BEEP has a historical record of over 40 years working in partnership with corporations, government agencies, non-profits, and other institutions where black executives serve as “Visiting Professors” at primarily black colleges. The university is an active member of the National Urban League’s Black Executive Exchange Program (BEEP). In March, WSSU invited several organizations to campus, including the Central Intelligence Agency, UPS, Department of Energy, and Oak Ridge National Laboratory.
LaMonica Singleton, WSSU Director of Career Services, understands the importance of students making a connection with corporate America : “Students can relate to individuals who have been where they are. Students can listen and relate to the professionals.” She further notes that students see positive role models and can see themselves personally in a different setting. Kevin Bryant, a WSSU junior from Goldsboro , North Carolina , sees the value in having professions coming to campus: “I think it’s important for students to broaden their horizons. Having this exposure is important.”
Bryant further adds that these professionals gave him a dose of reality in the fact of how the corporate world operates. However, the trends make it difficult for even college students to be optimistic. However, having a good plan can increase the odds for most students in landing a good job. Students should bee aware of opportunities and be prepared to act quickly on them. Derrick Craver, Vice President – South Zone Strategic Accounts for UPS, explains, “An education is the foundation [for opportunities].”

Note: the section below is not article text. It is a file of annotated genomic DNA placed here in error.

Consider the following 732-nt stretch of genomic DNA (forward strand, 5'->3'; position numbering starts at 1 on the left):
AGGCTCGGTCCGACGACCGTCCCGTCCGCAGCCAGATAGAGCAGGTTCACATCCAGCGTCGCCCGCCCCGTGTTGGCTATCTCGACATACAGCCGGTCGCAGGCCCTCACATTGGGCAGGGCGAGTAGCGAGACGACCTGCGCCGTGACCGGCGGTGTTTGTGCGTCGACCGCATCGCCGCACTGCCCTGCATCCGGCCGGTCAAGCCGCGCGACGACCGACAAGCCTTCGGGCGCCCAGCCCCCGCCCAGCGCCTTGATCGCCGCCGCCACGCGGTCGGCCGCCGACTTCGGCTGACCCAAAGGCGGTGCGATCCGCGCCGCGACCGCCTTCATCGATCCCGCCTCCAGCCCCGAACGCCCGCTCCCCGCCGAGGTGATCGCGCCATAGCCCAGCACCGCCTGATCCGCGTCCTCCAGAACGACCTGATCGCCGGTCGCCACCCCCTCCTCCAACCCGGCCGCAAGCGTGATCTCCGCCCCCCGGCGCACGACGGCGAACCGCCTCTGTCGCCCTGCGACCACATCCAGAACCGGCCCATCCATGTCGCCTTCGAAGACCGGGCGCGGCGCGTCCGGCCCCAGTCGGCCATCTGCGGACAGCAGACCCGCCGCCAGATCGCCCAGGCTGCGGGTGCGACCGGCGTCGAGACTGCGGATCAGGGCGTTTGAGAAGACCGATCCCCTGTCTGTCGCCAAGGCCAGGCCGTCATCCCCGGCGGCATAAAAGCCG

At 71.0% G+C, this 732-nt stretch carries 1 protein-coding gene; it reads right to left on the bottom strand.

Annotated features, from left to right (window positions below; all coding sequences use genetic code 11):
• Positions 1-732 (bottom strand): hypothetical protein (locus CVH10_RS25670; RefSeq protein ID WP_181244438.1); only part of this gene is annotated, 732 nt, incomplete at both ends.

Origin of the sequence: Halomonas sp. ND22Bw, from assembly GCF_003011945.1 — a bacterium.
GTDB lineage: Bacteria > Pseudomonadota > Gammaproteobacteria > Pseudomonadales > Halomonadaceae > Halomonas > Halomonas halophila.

Bill Washington, Vice President, Strategic Account Sales for UPS, argues that having a plan is critical for taking advantage of opportunities: “In any area of life, it’s important to have a roadmap.” He encourages developing a 1 to 3 year plan to reach goals. Therefore, college students need to be proactive about landing a job.
The Path Forward
Although many students are feeling very pessimistic about future career opportunities, hope is not lost if people are prepared for the future. Black professionals can make a difference by sharing their knowledge. Wise students will listen. Throughout their schooling, most young people are shielded from the unpleasant realities of life. Today, students are bombarded with many obstacles. However, they can make a positive step in navigating these difficult economic times and landing their future jobs. Now is the perfect time to begin.
About the Columnist:
Dr. Daryl Green provides motivation, guidance, and training for leaders at critical ages and stages of their development. He has over 20 years of management experience and has been noted and quoted by USA Today, Ebony Magazine, Black Pearls Magazine Online and Associated Press. For more information, you can go to http://stores.lulu.com/darygre or http://www.darylgreen.org/.
Dr. Daryl Green author, lecturer, and leadership coach
Website: http://www.darylgreen.org/; Blog: http://nuleadership.wordpress.com/